NCMEC and Honeywell Partner to Bring Abduction Prevention Education to America’s Elementary Schools
On the heels of AMBER Alert Awareness Day, which focused on recovering abducted children, KidSmartz aims to prevent abductions with the “Safety Dance” video contest and other tools
News Release from NCMEC
Alexandria, Va., Jan. 22, 2015 –According to the FBI, in 2013 more than 400,000 children were reported missing in the United States. National AMBER Alert Awareness Day, recognized annually in January, is a reminder of the dangers that face our children. Building on the significance of that day, the National Center for Missing & Exploited Children® (NCMEC) and Honeywell (NYSE:HON), with spokesperson Tia Mowry, today announced the KidSmartz™ “Safety Dance” Video Contest, a nationwide competition aimed at equipping elementary school students with the skills and confidence they need to be safer from abduction.
“Alerting the public when abductions happen is critical, but abduction prevention is equally important. If you want to make a difference for the children in your family or community, initiatives such as KidSmartz can help save children’s lives,” said John Walsh, co-founder of NCMEC.
NCMEC analysis indicates that approximately 83 percent of children who safely fled from their would-be abductors kicked, yelled and pulled away to escape. KidSmartz was developed to educate parents about the dangers of abduction and empower kids in grades K-5 to practice safer behaviors in ways that are easy to implement.
Actress Tia Mowry, star of Nickelodeon sitcom Instant Mom and real-life mother, has teamed up with NCMEC and Honeywell to promote KidSmartz and encourage schools to participate in the “Safety Dance” contest which provides kids a fun way of learning the four rules of personal safety:
- Check First
- Take a Friend
- Tell People “No”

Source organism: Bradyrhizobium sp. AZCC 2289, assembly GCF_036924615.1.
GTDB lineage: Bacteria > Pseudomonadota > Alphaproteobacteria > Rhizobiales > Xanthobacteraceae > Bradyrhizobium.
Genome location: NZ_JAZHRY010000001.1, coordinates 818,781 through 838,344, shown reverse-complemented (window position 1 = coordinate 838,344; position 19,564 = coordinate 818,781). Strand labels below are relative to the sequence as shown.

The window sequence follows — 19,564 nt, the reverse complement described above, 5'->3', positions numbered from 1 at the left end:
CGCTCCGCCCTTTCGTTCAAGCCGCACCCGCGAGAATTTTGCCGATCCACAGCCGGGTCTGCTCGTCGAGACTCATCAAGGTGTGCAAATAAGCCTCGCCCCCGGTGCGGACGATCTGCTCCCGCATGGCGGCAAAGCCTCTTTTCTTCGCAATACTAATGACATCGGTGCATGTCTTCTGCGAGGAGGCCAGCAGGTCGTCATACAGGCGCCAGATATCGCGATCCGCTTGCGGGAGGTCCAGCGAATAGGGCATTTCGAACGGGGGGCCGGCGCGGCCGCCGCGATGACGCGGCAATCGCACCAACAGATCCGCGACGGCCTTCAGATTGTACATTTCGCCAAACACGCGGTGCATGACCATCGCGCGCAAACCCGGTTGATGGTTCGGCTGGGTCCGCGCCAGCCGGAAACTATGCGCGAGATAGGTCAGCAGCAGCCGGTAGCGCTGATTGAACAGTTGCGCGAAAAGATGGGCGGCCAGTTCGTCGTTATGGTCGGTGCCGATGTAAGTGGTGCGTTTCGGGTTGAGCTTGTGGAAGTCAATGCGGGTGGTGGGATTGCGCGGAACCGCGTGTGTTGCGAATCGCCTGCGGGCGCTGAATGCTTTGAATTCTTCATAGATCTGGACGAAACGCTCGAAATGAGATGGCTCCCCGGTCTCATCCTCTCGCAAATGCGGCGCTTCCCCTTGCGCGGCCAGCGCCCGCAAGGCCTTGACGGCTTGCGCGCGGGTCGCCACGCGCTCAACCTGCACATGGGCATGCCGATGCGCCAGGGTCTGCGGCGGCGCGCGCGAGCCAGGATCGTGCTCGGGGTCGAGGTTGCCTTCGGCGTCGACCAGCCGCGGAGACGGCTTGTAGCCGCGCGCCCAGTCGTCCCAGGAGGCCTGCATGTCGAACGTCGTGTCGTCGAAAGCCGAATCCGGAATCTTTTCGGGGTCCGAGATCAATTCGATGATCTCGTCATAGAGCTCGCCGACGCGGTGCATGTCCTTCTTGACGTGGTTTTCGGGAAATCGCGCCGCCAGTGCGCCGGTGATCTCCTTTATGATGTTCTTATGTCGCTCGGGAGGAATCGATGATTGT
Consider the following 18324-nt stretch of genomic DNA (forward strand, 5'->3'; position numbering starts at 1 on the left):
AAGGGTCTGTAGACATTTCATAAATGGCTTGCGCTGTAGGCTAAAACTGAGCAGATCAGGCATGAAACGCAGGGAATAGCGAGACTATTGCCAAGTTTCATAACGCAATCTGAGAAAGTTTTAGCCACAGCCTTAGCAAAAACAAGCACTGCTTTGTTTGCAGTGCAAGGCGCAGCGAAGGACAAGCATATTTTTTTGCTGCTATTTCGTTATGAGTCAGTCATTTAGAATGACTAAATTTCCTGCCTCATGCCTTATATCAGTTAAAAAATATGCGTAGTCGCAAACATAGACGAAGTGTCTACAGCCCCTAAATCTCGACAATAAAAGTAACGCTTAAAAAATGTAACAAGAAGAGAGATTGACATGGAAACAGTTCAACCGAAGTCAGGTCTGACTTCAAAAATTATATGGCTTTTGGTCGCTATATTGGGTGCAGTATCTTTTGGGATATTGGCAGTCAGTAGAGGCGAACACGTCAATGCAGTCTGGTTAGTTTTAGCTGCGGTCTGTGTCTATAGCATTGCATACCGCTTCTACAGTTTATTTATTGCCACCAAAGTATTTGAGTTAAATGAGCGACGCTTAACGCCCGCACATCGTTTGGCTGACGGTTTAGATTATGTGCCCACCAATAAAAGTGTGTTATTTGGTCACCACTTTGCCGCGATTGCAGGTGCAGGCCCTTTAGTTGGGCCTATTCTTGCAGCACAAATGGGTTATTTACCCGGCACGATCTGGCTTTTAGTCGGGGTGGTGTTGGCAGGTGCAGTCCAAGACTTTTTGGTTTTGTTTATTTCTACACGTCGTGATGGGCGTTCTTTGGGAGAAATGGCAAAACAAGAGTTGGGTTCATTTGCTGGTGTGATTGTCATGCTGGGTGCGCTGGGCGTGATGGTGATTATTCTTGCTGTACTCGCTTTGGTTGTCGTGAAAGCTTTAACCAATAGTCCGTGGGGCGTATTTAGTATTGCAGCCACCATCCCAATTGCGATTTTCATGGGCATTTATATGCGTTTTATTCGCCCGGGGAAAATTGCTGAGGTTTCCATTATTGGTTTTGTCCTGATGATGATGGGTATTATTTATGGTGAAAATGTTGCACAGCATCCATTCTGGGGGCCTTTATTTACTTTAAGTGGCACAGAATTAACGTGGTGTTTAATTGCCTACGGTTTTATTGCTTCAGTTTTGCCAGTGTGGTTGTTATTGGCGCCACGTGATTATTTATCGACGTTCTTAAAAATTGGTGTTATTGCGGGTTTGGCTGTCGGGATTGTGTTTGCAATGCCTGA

- Tell a Trusted Adult
“As a mom, I know that a missing child is every parent’s worst nightmare,” said Mowry. “The KidSmartz ‘Safety Dance’ Video Contest teaches kids how to recognize dangerous situations and helps parents incorporate conversations about personal safety into their family’s routines.”
“Every parent and educator feels passionate about child safety,” said Colleen Nick, whose 6-year old daughter, Morgan went missing in 1995. “Having the KidSmartz program and the “Safety Dance” in every classroom and every household can put us all in a much stronger position to prevent abduction.”
To participate in the contest, schools must create and submit a video of their students dancing the KidSmartz “Safety Dance.” Parents may recognize the KidSmartz “Safety Dance” song as an adaptation of the 1983 hit song, “The Safety Dance” The KidSmartz version features new lyrics and fun dance moves that teach students simple safety rules. Schools can use the KidSmartz “Safety Dance” choreography or create their own dance. The video contest provides an opportunity for schools to show off their most creative dance moves while learning how to be safe.
The contest runs from January 22 through March 16, during which time the public can view all entries on the contest website and cast votes for their favorite submission. Four winning schools will be selected from across the United States and awarded a $10,000 cash prize from Honeywell. Interested schools can find complete contest eligibility information and rules, as well as instructional videos for the KidSmartz “Safety Dance” choreography at www.kidsmartz.org/contest.
“Over the past decade we’ve partnered with NCMEC to create resources that educate families on how to help prevent child abduction,” said Tom Buckmaster, president of Honeywell Hometown Solutions, the company’s corporate citizenship initiative. “Honeywell and its employees have taken a leading role in preventing abductions by empowering children to learn the skills they need to make themselves safer, and we are excited to reach even more teachers and students with the ‘Safety Dance’ contest.”
About Child Abduction
According to the FBI, in 2013, more than 400,000 children were reported missing in the United States. Since 2005, the National Center for Missing & Exploited Children has analyzed more than 9,000 abduction attempts and found that: 73 percent involved a suspect driving a vehicle; 34 percent occurred between 2 p.m. and 7 p.m.; 32 percent occurred when the child was traveling to or away from school or a school related activity; 68 percent involved girls; and 39 percent involved children between the ages of 10 and 14. The more you know about abduction prevention, the better protected your child will be.
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